1. White Knight – Part II: Tell Me Who Your Enemy Is (and I'll tell you who you are)

    By Guest writer on 2002-05-12

    Written by Jord Schaap

    The lightened face of his Omega Seamaster reported him that it was almost past midnight. James Bond lied on the field bed in his bedroom, smoked a cigarette and reflected on last night. But above all, he thought on what he was going to do tomorrow. Bitter, Bond realized that his professionalism and his patriotism were only hiding a cold reality: his profession as undertaker’s man on her majesty’s secret service. In the name of justice, all villains to the sword! But what was he in fact different than a villain?

    What was he different than a professional killer, a grave-digger? He also didn’t regret the bullets he had driven through the bodies of his victims. Bond laughed sour for the comparison: undertaker’s man. He had walked into the trap, rolled into it and never managed to climb out. What could he do else than make the best of it? For there was no choice, it was kill or get killed.

    Well, they could all go to hell, the politicians who talked stilted about defending justice and fighting for democracy. At night they could sit safe and warm in their apartments, and kept no notion of how filthy that was: fighting for democracy. But he would do the dirty work, otherwise the real villains would do it.

    Bond rose from the creaking bed and opened the door of the wooden wardrobe next to it. He found two glasses and a bottle of James Crow whiskey. He poured one of them full for three fourths, and emptied it at one draught. He tasted the satisfying, warming taste of the alcohol in his stomach. Grim, Bond turned, pulled out his cigarette on the window-sill with a rough gesture and walked towards his bed again.

    A few moments later James Bond felt in a deep sleep. But it wasn’t an innocent sleep he slept. Bond’s sleep was as empty as his life seemed to him tonight: battered like the war-beaten landscape. The mask, with the many scars as only indication of vulnerability, slept, and became in its coldness almost one with the chilly landscape which surrounded the sleeper.

    The Nature of Evil

    Just before his death in 1964, Ian Fleming granted a reporter from the Daily Express a look in his 128 page notebook, containing ideas and brain-waves on his writings. The pages contained plot ideas, names for possible villains, and even detailed descriptions of food to be used for exquisite meals in future James Bond adventures.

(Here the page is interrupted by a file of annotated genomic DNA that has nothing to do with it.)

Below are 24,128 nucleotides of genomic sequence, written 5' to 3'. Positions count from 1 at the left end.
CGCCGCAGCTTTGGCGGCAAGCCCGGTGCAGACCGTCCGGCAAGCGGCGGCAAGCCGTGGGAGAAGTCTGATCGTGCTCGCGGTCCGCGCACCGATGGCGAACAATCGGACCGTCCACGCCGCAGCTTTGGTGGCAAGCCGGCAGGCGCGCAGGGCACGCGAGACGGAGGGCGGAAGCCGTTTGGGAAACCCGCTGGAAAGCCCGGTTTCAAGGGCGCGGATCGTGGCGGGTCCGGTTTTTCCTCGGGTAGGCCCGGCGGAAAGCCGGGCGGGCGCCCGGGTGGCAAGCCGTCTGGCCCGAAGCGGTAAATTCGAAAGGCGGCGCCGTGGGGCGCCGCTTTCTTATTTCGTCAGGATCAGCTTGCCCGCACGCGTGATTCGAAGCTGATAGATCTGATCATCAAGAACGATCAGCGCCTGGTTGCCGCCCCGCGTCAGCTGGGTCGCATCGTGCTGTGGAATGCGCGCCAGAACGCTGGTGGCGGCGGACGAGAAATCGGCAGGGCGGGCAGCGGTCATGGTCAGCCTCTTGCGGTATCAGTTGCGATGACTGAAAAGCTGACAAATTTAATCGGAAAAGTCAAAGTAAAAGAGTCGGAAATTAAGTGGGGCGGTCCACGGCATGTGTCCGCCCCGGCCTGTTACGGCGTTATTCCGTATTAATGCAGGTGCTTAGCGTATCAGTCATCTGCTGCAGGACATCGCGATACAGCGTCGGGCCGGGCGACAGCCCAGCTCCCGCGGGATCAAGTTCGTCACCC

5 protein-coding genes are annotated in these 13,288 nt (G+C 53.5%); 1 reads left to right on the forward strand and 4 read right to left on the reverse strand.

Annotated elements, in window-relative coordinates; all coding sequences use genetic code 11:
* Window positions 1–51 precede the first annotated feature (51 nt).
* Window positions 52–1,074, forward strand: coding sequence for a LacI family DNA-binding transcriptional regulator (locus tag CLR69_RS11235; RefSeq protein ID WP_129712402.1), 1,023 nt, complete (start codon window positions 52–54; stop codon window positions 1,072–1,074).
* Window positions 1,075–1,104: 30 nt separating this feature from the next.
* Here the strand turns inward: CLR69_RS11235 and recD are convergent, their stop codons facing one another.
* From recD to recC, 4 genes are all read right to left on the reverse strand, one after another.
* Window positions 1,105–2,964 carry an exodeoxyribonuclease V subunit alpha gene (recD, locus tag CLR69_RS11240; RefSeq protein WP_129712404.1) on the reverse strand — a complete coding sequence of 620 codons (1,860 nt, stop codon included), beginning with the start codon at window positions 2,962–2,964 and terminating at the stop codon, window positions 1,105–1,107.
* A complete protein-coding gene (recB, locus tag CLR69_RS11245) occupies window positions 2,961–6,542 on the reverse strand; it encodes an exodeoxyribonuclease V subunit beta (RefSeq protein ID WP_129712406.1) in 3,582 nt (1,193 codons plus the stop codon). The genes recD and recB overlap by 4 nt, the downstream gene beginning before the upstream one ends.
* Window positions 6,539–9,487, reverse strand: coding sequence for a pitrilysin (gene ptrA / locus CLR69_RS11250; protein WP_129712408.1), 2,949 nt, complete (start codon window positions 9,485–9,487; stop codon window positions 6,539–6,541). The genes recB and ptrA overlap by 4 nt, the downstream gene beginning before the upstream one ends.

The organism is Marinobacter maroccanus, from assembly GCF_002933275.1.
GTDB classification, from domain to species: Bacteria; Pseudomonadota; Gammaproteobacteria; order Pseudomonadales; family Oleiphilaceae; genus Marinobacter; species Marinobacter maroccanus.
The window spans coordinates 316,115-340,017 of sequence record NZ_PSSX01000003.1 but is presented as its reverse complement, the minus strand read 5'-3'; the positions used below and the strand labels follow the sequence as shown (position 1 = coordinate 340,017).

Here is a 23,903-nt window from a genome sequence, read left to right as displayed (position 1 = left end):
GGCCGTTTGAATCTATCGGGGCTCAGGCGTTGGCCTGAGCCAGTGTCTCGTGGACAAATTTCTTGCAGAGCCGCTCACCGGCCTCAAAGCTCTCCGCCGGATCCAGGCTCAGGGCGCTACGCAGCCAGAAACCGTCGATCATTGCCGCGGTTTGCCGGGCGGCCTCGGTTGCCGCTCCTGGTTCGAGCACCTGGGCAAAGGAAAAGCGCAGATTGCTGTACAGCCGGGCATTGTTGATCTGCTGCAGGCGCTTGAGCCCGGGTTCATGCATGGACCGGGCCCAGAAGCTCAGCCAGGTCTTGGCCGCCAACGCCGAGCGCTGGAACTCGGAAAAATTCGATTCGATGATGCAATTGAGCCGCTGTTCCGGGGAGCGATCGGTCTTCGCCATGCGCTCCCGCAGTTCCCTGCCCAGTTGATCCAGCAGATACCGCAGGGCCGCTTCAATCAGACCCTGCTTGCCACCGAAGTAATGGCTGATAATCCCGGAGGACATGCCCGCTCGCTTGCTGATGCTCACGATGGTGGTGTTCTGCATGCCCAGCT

Ian Fleming

    Ian Fleming

    The reporter also catched a glimpse of a Bulgarian expression that Fleming wrote down, probably in order to use it as the title of a future story or chapter. The expression read: “My Enemy’s Enemy (is my friend)”. Like many of Fleming’s novel and chapter titles, this one is also typical for the author’s preoccupation with expressions focusing on the identification of good, evil, life, and death.

    This preoccupation proceeds from a key question which Fleming repeatedly poses in his novels: the question about the identity of the hero and of the villain, the question about what is right and what is wrong. The essence of the morality of James Bond has to do with the question about who is the hero and who is the villain, it’s about enemies and friends. Fleming introduces this topic already in his first novel, by mouth of James Bond: is there any difference between Bond and the villains he fights? What if Saint George, fighting the dragon, turns out to be just as bad as the dragon itself?

    “You see,” he said, […] “when one’s young, it seems very easy to distinguish between right and wrong, but as one gets older it becomes more difficult. At school it’s easy to pick out one’s own villains and heroes and one grows up wanting to be a hero and kill the villains.” […] “Now,” he looked up again at Mathis, “that’s all very fine. The hero kills two villains, but when the hero Le Chiffre starts to kill the villain Bond […] you see the other side of the medal. The villains and heroes get all mixed up.” […] “Now in order to tell the difference between good and evil, we have manufactured two images representing the deepest black and the purest white – and we call them God and the Devil. […] God is a clear image, you can see every hair on His beard. But the Devil. What does he look like?”

    Casino Royale, 1953

    Bond fights his villains with their own filthy weapons, and that’s what’s bothering him through his whole career. It’s killed or get killed, instead of live and let live, and in order to survive one has to be prepared to enter the deepest black as well as the purest white.